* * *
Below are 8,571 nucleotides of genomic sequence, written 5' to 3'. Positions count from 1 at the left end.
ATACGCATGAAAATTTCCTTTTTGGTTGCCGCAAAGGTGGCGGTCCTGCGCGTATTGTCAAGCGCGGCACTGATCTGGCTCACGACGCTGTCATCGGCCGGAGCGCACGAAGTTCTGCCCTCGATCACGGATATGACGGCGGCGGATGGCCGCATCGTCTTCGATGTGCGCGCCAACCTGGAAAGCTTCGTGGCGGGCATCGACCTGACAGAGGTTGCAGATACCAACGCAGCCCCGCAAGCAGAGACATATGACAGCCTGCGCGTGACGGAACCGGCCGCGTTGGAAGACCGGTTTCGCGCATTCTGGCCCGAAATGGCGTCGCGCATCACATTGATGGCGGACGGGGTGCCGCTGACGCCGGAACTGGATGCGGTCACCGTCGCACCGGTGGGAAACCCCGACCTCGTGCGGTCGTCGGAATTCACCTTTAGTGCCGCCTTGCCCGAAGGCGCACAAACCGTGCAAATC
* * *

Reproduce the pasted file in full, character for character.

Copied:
Below are 8,571 nucleotides of genomic sequence, written 5' to 3'. Positions count from 1 at the left end.
ATACGCATGAAAATTTCCTTTTTGGTTGCCGCAAAGGTGGCGGTCCTGCGCGTATTGTCAAGCGCGGCACTGATCTGGCTCACGACGCTGTCATCGGCCGGAGCGCACGAAGTTCTGCCCTCGATCACGGATATGACGGCGGCGGATGGCCGCATCGTCTTCGATGTGCGCGCCAACCTGGAAAGCTTCGTGGCGGGCATCGACCTGACAGAGGTTGCAGATACCAACGCAGCCCCGCAAGCAGAGACATATGACAGCCTGCGCGTGACGGAACCGGCCGCGTTGGAAGACCGGTTTCGCGCATTCTGGCCCGAAATGGCGTCGCGCATCACATTGATGGCGGACGGGGTGCCGCTGACGCCGGAACTGGATGCGGTCACCGTCGCACCGGTGGGAAACCCCGACCTCGTGCGGTCGTCGGAATTCACCTTTAGTGCCGCCTTGCCCGAAGGCGCACAAACCGTGCAAATC